McKenzy Harden served and volleyed in 170 high school matches and lost only nine.
That stat stands alone in its power, so it's also provocative that in her swan-song match, in the Sac-Joaquin Section Division II semifinals last month in Roseville, Harden lost 6-0, 6-0.
Harden, a Ceres High senior, walked to the net to shake hands with Granite Bay sophomore Karolina Kecki, who eventually won her second straight title. It was done — game, set, prep career.
"Kind of sad," Harden remembered. "Sad that I lost, sad that the season was over, but also happy because I had lost to the best player."
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Indeed, Harden had stretched her season to the maximum in arguably the section's toughest division. After losses in the quarterfinals the last two years, she accomplished a major goal.
Such a performance made it easy to make her The Bee's Stanislaus District Girls Tennis Player of the Year for 2009.
There wasn't much shelf life in Harden's season-ending loss when measured against the totality of her career. She's Ceres High's best-ever female tennis player, and the numbers don't lie:
44-1 as a senior and four-time team captain.
MVP and Valley Oak League champion for the third straight year. She was 90-0 after a loss in the VOL finals as a freshman.
6-0 at the prestigious Fresno tournament.
"I am more proud of her as a father than a coach," said Bryan Harden, McKenzy's father and the coach of the Bulldogs for 19 seasons. "She was very good as a freshman but she got off to such a late start compared to other girls at that level. We wanted her to have a life."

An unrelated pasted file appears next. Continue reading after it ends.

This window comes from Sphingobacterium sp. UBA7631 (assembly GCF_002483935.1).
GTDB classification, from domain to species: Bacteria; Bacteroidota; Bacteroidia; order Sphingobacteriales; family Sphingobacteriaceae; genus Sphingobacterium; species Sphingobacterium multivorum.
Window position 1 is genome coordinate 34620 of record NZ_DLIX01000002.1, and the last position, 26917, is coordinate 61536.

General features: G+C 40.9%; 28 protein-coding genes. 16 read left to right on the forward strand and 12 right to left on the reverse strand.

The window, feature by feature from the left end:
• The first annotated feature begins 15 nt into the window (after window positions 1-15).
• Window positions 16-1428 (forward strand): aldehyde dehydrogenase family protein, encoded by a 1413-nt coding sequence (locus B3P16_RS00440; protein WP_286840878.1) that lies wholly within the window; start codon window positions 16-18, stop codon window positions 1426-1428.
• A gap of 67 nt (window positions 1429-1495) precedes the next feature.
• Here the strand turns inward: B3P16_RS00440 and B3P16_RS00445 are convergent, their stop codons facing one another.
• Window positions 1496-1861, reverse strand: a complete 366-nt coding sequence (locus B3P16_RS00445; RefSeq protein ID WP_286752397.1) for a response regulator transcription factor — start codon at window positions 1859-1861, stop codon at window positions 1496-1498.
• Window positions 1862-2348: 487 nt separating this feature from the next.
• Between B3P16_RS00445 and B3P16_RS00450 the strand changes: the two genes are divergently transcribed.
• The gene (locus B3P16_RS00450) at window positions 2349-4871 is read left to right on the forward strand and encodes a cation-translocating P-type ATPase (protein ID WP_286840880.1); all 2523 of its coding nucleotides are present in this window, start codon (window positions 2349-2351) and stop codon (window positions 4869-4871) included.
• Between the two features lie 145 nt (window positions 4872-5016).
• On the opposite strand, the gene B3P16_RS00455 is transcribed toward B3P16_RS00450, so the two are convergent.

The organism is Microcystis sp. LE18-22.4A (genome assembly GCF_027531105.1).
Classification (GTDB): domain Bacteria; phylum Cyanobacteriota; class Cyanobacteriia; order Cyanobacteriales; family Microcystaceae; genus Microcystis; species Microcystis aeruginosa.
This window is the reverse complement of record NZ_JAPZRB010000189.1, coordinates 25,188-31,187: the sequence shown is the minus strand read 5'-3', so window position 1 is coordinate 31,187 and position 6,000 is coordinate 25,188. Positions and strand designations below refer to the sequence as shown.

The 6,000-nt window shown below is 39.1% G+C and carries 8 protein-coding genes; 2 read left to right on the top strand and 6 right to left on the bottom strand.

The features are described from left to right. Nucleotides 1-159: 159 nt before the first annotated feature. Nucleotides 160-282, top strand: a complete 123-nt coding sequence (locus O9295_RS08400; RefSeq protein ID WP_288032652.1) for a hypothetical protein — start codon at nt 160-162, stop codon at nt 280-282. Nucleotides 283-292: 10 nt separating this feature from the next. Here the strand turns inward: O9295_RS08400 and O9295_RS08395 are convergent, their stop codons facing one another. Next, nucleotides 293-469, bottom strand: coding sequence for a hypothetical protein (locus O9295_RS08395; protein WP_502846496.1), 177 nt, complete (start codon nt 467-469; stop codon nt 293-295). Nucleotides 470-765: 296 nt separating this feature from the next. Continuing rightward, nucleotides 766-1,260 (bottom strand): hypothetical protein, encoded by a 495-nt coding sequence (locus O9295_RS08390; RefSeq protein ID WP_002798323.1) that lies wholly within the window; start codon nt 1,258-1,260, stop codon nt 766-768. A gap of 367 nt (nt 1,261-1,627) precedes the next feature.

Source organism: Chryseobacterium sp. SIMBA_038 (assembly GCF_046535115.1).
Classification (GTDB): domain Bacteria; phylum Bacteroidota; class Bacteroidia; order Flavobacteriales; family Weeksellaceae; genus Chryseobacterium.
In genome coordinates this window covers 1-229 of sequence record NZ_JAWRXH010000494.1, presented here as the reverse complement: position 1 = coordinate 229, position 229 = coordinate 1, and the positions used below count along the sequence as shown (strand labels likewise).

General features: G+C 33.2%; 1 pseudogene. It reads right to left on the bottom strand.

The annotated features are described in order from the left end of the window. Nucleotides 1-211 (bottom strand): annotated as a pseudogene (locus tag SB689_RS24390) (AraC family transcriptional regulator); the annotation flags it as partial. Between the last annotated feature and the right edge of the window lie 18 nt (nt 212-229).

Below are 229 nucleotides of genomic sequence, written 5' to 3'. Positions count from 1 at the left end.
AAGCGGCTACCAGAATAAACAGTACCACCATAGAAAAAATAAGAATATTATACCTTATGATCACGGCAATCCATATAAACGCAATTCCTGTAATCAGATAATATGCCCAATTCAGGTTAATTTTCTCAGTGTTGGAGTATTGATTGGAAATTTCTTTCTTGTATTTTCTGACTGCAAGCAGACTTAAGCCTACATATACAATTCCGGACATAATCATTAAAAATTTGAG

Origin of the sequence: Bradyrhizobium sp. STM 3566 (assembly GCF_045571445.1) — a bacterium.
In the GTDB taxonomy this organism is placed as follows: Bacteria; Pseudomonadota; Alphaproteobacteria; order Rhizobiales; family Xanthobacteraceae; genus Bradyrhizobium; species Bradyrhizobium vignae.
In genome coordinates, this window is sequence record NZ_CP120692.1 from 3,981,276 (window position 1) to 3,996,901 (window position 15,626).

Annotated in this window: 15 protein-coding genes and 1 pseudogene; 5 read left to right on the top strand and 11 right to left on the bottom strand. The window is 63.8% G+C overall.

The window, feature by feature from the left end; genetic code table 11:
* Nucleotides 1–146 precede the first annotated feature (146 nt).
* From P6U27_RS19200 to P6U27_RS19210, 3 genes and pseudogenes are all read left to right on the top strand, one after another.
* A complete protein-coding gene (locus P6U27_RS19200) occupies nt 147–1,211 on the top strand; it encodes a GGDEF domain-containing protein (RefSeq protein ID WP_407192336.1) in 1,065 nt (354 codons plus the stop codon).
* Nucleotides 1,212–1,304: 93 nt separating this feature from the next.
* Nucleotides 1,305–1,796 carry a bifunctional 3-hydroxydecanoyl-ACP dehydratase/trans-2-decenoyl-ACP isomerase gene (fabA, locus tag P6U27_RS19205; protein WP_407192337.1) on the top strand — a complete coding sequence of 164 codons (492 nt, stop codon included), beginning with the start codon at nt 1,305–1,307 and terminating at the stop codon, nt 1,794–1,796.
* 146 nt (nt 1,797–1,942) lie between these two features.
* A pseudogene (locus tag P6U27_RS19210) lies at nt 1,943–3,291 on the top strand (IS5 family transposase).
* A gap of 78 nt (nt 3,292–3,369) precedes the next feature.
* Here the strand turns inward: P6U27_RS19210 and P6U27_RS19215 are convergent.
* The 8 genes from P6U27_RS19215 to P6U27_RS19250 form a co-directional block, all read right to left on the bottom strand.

Harden dropped other sports to concentrate on her two favorite activities — dance and tennis. The strategy worked.
She became a tennis star while building a grade-point averaged that reached 4.5 this year.
The expectations heaped upon her weren't easy. Not only was she the captain and the coach's daughter, she was virtually mandated to win.
"I put it (the pressure) on myself. My family always has been supportive and never pushed me in a bad way. They knew my capabilities," Harden said. "He (her father) did push me harder than the others, but I had to work harder because I am his daughter and the captain. I set the bar."
She's learned over the years to control her emotions on the court in order to concentrate longer. That will lead to an extension to her career, hopefully next year at her top choice, Cal State Stanislaus.
"I like my family and friends watching me," Harden said. "I think I'd rather stay closer to home."
Bee staff writer Ron Agostini can be reached at email@example.com or 578-2302.